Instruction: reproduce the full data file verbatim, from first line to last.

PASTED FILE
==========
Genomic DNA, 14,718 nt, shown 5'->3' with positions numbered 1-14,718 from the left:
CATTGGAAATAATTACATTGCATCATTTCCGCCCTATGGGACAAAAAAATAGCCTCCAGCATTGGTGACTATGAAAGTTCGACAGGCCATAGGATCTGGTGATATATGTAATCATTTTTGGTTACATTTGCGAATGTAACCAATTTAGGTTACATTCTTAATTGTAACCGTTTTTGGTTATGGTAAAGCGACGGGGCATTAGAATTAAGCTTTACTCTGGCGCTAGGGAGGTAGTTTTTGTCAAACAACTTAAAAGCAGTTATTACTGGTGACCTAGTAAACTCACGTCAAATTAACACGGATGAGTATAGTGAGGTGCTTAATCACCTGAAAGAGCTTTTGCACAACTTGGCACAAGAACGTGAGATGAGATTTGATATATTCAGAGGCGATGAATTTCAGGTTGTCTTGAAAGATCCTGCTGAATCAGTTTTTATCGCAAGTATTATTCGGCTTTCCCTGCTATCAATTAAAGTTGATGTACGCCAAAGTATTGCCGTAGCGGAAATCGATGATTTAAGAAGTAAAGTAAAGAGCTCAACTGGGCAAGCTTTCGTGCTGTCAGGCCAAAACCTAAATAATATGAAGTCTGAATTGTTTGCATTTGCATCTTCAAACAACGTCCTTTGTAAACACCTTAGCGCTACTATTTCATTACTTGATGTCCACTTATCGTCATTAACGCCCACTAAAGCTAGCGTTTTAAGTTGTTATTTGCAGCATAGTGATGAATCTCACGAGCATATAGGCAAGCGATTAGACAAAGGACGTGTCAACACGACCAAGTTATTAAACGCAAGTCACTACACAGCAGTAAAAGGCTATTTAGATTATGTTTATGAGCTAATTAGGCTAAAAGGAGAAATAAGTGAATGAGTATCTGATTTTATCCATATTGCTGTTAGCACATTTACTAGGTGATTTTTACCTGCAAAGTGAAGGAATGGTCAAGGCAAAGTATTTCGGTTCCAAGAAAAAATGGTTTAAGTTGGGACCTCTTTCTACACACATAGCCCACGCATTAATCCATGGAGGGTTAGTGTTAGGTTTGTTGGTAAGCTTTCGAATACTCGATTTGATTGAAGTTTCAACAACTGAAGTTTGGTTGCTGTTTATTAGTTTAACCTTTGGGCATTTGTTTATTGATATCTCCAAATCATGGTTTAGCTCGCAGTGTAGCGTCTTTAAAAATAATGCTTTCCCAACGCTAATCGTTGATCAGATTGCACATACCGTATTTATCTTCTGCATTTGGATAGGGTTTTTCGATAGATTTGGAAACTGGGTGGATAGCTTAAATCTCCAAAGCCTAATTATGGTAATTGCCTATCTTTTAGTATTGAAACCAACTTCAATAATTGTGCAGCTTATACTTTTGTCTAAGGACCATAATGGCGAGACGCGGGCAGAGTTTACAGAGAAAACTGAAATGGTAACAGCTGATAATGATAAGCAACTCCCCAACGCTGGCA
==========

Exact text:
Genomic DNA, 14,718 nt, shown 5'->3' with positions numbered 1-14,718 from the left:
CATTGGAAATAATTACATTGCATCATTTCCGCCCTATGGGACAAAAAAATAGCCTCCAGCATTGGTGACTATGAAAGTTCGACAGGCCATAGGATCTGGTGATATATGTAATCATTTTTGGTTACATTTGCGAATGTAACCAATTTAGGTTACATTCTTAATTGTAACCGTTTTTGGTTATGGTAAAGCGACGGGGCATTAGAATTAAGCTTTACTCTGGCGCTAGGGAGGTAGTTTTTGTCAAACAACTTAAAAGCAGTTATTACTGGTGACCTAGTAAACTCACGTCAAATTAACACGGATGAGTATAGTGAGGTGCTTAATCACCTGAAAGAGCTTTTGCACAACTTGGCACAAGAACGTGAGATGAGATTTGATATATTCAGAGGCGATGAATTTCAGGTTGTCTTGAAAGATCCTGCTGAATCAGTTTTTATCGCAAGTATTATTCGGCTTTCCCTGCTATCAATTAAAGTTGATGTACGCCAAAGTATTGCCGTAGCGGAAATCGATGATTTAAGAAGTAAAGTAAAGAGCTCAACTGGGCAAGCTTTCGTGCTGTCAGGCCAAAACCTAAATAATATGAAGTCTGAATTGTTTGCATTTGCATCTTCAAACAACGTCCTTTGTAAACACCTTAGCGCTACTATTTCATTACTTGATGTCCACTTATCGTCATTAACGCCCACTAAAGCTAGCGTTTTAAGTTGTTATTTGCAGCATAGTGATGAATCTCACGAGCATATAGGCAAGCGATTAGACAAAGGACGTGTCAACACGACCAAGTTATTAAACGCAAGTCACTACACAGCAGTAAAAGGCTATTTAGATTATGTTTATGAGCTAATTAGGCTAAAAGGAGAAATAAGTGAATGAGTATCTGATTTTATCCATATTGCTGTTAGCACATTTACTAGGTGATTTTTACCTGCAAAGTGAAGGAATGGTCAAGGCAAAGTATTTCGGTTCCAAGAAAAAATGGTTTAAGTTGGGACCTCTTTCTACACACATAGCCCACGCATTAATCCATGGAGGGTTAGTGTTAGGTTTGTTGGTAAGCTTTCGAATACTCGATTTGATTGAAGTTTCAACAACTGAAGTTTGGTTGCTGTTTATTAGTTTAACCTTTGGGCATTTGTTTATTGATATCTCCAAATCATGGTTTAGCTCGCAGTGTAGCGTCTTTAAAAATAATGCTTTCCCAACGCTAATCGTTGATCAGATTGCACATACCGTATTTATCTTCTGCATTTGGATAGGGTTTTTCGATAGATTTGGAAACTGGGTGGATAGCTTAAATCTCCAAAGCCTAATTATGGTAATTGCCTATCTTTTAGTATTGAAACCAACTTCAATAATTGTGCAGCTTATACTTTTGTCTAAGGACCATAATGGCGAGACGCGGGCAGAGTTTACAGAGAAAACTGAAATGGTAACAGCTGATAATGATAAGCAACTCCCCAACGCTGGCA